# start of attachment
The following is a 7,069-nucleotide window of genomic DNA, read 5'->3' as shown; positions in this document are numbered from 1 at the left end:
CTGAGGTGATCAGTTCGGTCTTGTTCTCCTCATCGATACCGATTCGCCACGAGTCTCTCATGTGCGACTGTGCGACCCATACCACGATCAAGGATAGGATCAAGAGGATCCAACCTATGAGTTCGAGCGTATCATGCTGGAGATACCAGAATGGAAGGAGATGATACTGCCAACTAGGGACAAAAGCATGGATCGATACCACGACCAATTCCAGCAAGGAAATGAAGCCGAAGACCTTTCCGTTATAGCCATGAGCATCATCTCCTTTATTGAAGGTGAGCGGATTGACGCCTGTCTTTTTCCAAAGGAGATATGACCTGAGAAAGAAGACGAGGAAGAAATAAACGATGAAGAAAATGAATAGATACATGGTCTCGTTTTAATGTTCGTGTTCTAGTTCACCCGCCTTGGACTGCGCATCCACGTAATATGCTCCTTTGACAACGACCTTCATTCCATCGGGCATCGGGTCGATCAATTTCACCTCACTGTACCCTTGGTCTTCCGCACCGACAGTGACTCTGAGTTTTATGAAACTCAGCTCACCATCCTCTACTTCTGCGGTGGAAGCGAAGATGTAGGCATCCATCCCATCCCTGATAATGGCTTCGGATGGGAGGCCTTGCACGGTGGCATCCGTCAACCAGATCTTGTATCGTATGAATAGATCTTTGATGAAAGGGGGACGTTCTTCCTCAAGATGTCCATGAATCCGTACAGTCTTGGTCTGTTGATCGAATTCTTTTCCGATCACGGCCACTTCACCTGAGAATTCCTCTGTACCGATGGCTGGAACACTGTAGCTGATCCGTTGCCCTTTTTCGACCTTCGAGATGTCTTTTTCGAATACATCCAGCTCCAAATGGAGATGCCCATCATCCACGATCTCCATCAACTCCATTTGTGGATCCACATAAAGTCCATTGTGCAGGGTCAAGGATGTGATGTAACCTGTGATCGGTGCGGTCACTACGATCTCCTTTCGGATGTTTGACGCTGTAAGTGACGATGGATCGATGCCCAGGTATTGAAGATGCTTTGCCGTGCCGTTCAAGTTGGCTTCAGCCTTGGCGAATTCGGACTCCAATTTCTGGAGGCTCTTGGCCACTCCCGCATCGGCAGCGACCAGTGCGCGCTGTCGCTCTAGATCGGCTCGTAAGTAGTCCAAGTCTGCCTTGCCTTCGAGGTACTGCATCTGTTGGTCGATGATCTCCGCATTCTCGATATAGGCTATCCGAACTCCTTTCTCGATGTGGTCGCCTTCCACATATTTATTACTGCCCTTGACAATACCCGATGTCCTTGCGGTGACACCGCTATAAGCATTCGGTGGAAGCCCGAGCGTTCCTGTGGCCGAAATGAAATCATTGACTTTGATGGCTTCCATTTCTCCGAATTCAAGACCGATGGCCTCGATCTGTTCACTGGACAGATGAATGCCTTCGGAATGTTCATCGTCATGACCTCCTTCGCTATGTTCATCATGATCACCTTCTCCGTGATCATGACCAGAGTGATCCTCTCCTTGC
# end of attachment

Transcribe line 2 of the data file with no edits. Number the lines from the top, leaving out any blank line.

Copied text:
CTGAGGTGATCAGTTCGGTCTTGTTCTCCTCATCGATACCGATTCGCCACGAGTCTCTCATGTGCGACTGTGCGACCCATACCACGATCAAGGATAGGATCAAGAGGATCCAACCTATGAGTTCGAGCGTATCATGCTGGAGATACCAGAATGGAAGGAGATGATACTGCCAACTAGGGACAAAAGCATGGATCGATACCACGACCAATTCCAGCAAGGAAATGAAGCCGAAGACCTTTCCGTTATAGCCATGAGCATCATCTCCTTTATTGAAGGTGAGCGGATTGACGCCTGTCTTTTTCCAAAGGAGATATGACCTGAGAAAGAAGACGAGGAAGAAATAAACGATGAAGAAAATGAATAGATACATGGTCTCGTTTTAATGTTCGTGTTCTAGTTCACCCGCCTTGGACTGCGCATCCACGTAATATGCTCCTTTGACAACGACCTTCATTCCATCGGGCATCGGGTCGATCAATTTCACCTCACTGTACCCTTGGTCTTCCGCACCGACAGTGACTCTGAGTTTTATGAAACTCAGCTCACCATCCTCTACTTCTGCGGTGGAAGCGAAGATGTAGGCATCCATCCCATCCCTGATAATGGCTTCGGATGGGAGGCCTTGCACGGTGGCATCCGTCAACCAGATCTTGTATCGTATGAATAGATCTTTGATGAAAGGGGGACGTTCTTCCTCAAGATGTCCATGAATCCGTACAGTCTTGGTCTGTTGATCGAATTCTTTTCCGATCACGGCCACTTCACCTGAGAATTCCTCTGTACCGATGGCTGGAACACTGTAGCTGATCCGTTGCCCTTTTTCGACCTTCGAGATGTCTTTTTCGAATACATCCAGCTCCAAATGGAGATGCCCATCATCCACGATCTCCATCAACTCCATTTGTGGATCCACATAAAGTCCATTGTGCAGGGTCAAGGATGTGATGTAACCTGTGATCGGTGCGGTCACTACGATCTCCTTTCGGATGTTTGACGCTGTAAGTGACGATGGATCGATGCCCAGGTATTGAAGATGCTTTGCCGTGCCGTTCAAGTTGGCTTCAGCCTTGGCGAATTCGGACTCCAATTTCTGGAGGCTCTTGGCCACTCCCGCATCGGCAGCGACCAGTGCGCGCTGTCGCTCTAGATCGGCTCGTAAGTAGTCCAAGTCTGCCTTGCCTTCGAGGTACTGCATCTGTTGGTCGATGATCTCCGCATTCTCGATATAGGCTATCCGAACTCCTTTCTCGATGTGGTCGCCTTCCACATATTTATTACTGCCCTTGACAATACCCGATGTCCTTGCGGTGACACCGCTATAAGCATTCGGTGGAAGCCCGAGCGTTCCTGTGGCCGAAATGAAATCATTGACTTTGATGGCTTCCATTTCTCCGAATTCAAGACCGATGGCCTCGATCTGTTCACTGGACAGATGAATGCCTTCGGAATGTTCATCGTCATGACCTCCTTCGCTATGTTCATCATGATCACCTTCTCCGTGATCATGACCAGAGTGATCCTCTCCTTGC